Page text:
Experts Stress Need For Collaboration To Protect The Natural Heritage Of Earthquake-affected Areas


Over 50 experts and conservation practitioners from the region stressed the need for greater collaboration to overcome the socio-ecological impacts from the recent Nepal Earthquake and to protect Nepal’s rich biological and cultural heritage at an event held on the sidelines of IUCN’s 6th Asia Regional Conservation Forum held 10–12 August 2015 in Bangkok.

The side event on ‘Nepal Earthquake: Supporting a nature-based response and recovery to strengthen long-term resilience’, was organized by the NNC-IUCN and the International Centre for Integrated Mountain Development (ICIMOD).

The event was opened by Yogendra Chitrakar, Chair of the NNC-IUCN, who underscored the need for a concerted effort to rebuild and protect Nepal’s natural heritage. “The recent earthquake in Nepal could lead to setbacks in its progressive conservations efforts, but it has also created new avenues for collaboration among national, regional, and global players to protect Nepal’s rich natural heritage.”

In his keynote address, Basanta Shrestha, Director of Strategic Cooperation at ICIMOD, took account of the magnitude of damage brought by the recent earthquake in Nepal and its more than 300 aftershocks. He highlighted the collective efforts of the Government of Nepal and other organizations that have supported the disaster relief and recovery efforts, including ICIMOD. “Recent advances in information technology have provided us with tools that supported an effective response, and can also be used to support a sustainable recovery”, he said.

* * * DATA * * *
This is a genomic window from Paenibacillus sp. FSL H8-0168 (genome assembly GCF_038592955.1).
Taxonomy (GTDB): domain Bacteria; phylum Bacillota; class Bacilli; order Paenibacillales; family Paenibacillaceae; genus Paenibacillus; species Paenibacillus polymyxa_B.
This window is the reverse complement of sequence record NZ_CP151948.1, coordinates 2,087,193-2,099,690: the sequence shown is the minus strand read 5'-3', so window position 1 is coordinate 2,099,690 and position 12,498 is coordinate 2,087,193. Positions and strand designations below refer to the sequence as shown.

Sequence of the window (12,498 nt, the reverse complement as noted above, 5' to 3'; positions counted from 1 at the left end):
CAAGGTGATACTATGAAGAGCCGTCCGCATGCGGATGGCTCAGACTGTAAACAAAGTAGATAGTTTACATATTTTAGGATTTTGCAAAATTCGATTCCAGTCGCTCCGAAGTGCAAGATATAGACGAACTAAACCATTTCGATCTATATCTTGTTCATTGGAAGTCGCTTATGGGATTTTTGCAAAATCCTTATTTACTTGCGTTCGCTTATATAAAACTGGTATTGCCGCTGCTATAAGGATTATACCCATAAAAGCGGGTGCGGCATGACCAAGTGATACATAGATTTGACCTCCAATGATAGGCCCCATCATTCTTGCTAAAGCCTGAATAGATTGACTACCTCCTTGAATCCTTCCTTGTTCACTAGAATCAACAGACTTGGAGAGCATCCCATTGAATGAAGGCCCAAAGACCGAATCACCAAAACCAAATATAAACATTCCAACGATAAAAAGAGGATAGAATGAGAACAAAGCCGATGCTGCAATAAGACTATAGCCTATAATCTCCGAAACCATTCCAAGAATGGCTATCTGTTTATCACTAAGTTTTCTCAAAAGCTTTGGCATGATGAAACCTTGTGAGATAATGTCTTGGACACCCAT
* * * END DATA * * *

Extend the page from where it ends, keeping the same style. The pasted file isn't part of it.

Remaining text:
With a brief introduction of the ecosystem-based conservation approach, Nakul Chettri, Coordinator of the Kangchenjunga Landscape Conservation and Development Initiative at ICIMOD, highlighted the response of NNC-IUCN members through their immediate actions with relief materials including food, temporary shelter and medications to the natural disaster.

“The NNC-IUCN’s initial response to the earthquake was an important first step, but now more strategic planning and sustained collaboration among the members of the IUCN are needed”, said Dr Chettri.
In closing, Arzu Deuba, IUCN Regional Councilor for South and East Asia, highlighted the need for both short-term and long-term strategies to restore the natural heritage that was lost during the Nepal earthquake.

The event concluded with a token of appreciation presented to the Zhang Xinsheng, IUCN President, for the organization’s contribution to earthquake relief and recovery efforts in Nepal.